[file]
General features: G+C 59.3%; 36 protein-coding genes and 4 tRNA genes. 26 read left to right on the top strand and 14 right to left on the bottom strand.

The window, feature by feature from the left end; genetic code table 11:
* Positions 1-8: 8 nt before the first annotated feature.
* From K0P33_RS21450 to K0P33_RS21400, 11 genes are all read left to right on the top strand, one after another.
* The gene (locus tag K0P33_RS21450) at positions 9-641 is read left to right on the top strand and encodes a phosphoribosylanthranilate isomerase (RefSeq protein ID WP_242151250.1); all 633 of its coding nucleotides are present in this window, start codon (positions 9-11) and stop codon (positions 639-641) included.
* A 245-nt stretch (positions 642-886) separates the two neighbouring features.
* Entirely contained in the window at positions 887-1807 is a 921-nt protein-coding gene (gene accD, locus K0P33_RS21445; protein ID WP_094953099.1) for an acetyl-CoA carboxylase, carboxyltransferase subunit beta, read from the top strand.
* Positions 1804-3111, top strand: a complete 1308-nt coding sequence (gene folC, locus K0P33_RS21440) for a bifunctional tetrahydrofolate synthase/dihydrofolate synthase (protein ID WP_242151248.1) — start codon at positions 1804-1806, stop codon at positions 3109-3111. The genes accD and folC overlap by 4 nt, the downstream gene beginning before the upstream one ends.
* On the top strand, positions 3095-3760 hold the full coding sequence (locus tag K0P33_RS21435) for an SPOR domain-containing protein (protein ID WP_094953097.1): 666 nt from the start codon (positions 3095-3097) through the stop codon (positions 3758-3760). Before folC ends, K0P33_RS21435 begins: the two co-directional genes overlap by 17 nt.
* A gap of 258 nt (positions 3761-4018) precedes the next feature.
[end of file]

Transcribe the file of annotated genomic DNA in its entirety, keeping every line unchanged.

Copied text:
General features: G+C 59.3%; 36 protein-coding genes and 4 tRNA genes. 26 read left to right on the top strand and 14 right to left on the bottom strand.

The window, feature by feature from the left end; genetic code table 11:
* Positions 1-8: 8 nt before the first annotated feature.
* From K0P33_RS21450 to K0P33_RS21400, 11 genes are all read left to right on the top strand, one after another.
* The gene (locus tag K0P33_RS21450) at positions 9-641 is read left to right on the top strand and encodes a phosphoribosylanthranilate isomerase (RefSeq protein ID WP_242151250.1); all 633 of its coding nucleotides are present in this window, start codon (positions 9-11) and stop codon (positions 639-641) included.
* A 245-nt stretch (positions 642-886) separates the two neighbouring features.
* Entirely contained in the window at positions 887-1807 is a 921-nt protein-coding gene (gene accD, locus K0P33_RS21445; protein ID WP_094953099.1) for an acetyl-CoA carboxylase, carboxyltransferase subunit beta, read from the top strand.
* Positions 1804-3111, top strand: a complete 1308-nt coding sequence (gene folC, locus K0P33_RS21440) for a bifunctional tetrahydrofolate synthase/dihydrofolate synthase (protein ID WP_242151248.1) — start codon at positions 1804-1806, stop codon at positions 3109-3111. The genes accD and folC overlap by 4 nt, the downstream gene beginning before the upstream one ends.
* On the top strand, positions 3095-3760 hold the full coding sequence (locus tag K0P33_RS21435) for an SPOR domain-containing protein (protein ID WP_094953097.1): 666 nt from the start codon (positions 3095-3097) through the stop codon (positions 3758-3760). Before folC ends, K0P33_RS21435 begins: the two co-directional genes overlap by 17 nt.
* A gap of 258 nt (positions 3761-4018) precedes the next feature.